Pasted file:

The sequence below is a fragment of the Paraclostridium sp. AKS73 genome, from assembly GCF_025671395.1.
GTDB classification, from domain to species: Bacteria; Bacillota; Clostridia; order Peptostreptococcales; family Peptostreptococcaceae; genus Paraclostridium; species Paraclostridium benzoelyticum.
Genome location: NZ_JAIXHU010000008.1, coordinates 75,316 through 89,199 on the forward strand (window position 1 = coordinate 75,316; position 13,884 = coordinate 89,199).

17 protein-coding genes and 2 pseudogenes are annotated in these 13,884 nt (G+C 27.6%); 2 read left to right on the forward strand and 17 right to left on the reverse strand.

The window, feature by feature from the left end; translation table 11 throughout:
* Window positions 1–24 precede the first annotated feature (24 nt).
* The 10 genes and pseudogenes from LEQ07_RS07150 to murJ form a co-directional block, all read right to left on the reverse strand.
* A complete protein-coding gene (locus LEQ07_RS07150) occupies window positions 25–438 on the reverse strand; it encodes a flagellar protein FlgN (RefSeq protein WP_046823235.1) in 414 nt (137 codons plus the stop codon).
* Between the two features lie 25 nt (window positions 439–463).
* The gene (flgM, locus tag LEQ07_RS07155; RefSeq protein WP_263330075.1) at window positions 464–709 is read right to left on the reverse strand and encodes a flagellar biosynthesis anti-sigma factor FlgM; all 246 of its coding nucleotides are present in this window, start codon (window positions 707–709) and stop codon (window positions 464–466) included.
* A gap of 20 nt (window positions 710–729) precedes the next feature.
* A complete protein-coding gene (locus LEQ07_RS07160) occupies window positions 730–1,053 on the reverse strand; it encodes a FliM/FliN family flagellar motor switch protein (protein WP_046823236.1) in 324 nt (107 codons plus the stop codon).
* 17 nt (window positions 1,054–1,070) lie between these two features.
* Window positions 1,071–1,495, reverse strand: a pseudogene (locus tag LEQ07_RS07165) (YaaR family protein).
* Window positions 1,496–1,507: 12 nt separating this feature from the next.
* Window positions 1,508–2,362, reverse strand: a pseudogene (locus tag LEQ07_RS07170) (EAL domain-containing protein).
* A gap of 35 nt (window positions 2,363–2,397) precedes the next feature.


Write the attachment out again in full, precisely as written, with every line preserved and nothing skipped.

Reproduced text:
The sequence below is a fragment of the Paraclostridium sp. AKS73 genome, from assembly GCF_025671395.1.
GTDB classification, from domain to species: Bacteria; Bacillota; Clostridia; order Peptostreptococcales; family Peptostreptococcaceae; genus Paraclostridium; species Paraclostridium benzoelyticum.
Genome location: NZ_JAIXHU010000008.1, coordinates 75,316 through 89,199 on the forward strand (window position 1 = coordinate 75,316; position 13,884 = coordinate 89,199).

17 protein-coding genes and 2 pseudogenes are annotated in these 13,884 nt (G+C 27.6%); 2 read left to right on the forward strand and 17 right to left on the reverse strand.

The window, feature by feature from the left end; translation table 11 throughout:
* Window positions 1–24 precede the first annotated feature (24 nt).
* The 10 genes and pseudogenes from LEQ07_RS07150 to murJ form a co-directional block, all read right to left on the reverse strand.
* A complete protein-coding gene (locus LEQ07_RS07150) occupies window positions 25–438 on the reverse strand; it encodes a flagellar protein FlgN (RefSeq protein WP_046823235.1) in 414 nt (137 codons plus the stop codon).
* Between the two features lie 25 nt (window positions 439–463).
* The gene (flgM, locus tag LEQ07_RS07155; RefSeq protein WP_263330075.1) at window positions 464–709 is read right to left on the reverse strand and encodes a flagellar biosynthesis anti-sigma factor FlgM; all 246 of its coding nucleotides are present in this window, start codon (window positions 707–709) and stop codon (window positions 464–466) included.
* A gap of 20 nt (window positions 710–729) precedes the next feature.
* A complete protein-coding gene (locus LEQ07_RS07160) occupies window positions 730–1,053 on the reverse strand; it encodes a FliM/FliN family flagellar motor switch protein (protein WP_046823236.1) in 324 nt (107 codons plus the stop codon).
* 17 nt (window positions 1,054–1,070) lie between these two features.
* Window positions 1,071–1,495, reverse strand: a pseudogene (locus tag LEQ07_RS07165) (YaaR family protein).
* Window positions 1,496–1,507: 12 nt separating this feature from the next.
* Window positions 1,508–2,362, reverse strand: a pseudogene (locus tag LEQ07_RS07170) (EAL domain-containing protein).
* A gap of 35 nt (window positions 2,363–2,397) precedes the next feature.